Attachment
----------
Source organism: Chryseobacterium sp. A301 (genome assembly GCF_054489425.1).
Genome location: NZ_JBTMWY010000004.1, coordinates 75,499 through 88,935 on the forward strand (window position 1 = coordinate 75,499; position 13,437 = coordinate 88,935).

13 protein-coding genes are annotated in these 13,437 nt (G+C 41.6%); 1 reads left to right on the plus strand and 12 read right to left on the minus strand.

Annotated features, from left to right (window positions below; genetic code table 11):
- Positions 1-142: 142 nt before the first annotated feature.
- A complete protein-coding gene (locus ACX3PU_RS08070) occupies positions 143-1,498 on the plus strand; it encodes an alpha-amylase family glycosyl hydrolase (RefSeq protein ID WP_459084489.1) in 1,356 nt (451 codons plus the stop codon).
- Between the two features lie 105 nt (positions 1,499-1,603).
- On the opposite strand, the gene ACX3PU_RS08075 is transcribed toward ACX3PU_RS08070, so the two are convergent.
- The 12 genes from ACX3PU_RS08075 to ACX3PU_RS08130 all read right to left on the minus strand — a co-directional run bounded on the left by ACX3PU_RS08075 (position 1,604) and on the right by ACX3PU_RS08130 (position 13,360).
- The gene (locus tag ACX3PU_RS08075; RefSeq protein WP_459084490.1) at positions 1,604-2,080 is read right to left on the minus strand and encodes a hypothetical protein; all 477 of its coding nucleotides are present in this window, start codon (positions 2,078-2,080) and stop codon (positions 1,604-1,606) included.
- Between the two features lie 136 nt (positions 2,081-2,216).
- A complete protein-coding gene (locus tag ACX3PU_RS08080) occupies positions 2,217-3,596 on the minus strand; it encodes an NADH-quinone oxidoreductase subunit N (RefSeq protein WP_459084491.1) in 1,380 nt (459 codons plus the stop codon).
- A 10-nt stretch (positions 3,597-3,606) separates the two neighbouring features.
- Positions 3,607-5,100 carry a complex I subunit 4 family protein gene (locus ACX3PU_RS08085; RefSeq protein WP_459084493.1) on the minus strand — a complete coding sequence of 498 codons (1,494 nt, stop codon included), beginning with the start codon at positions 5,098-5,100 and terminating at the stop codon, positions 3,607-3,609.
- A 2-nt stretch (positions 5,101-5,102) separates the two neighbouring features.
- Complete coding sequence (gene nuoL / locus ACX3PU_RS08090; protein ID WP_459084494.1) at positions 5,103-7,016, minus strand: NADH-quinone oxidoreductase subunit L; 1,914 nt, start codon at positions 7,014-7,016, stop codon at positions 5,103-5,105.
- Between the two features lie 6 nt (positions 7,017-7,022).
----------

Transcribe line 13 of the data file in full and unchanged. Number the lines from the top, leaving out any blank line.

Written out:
- A 10-nt stretch (positions 3,597-3,606) separates the two neighbouring features.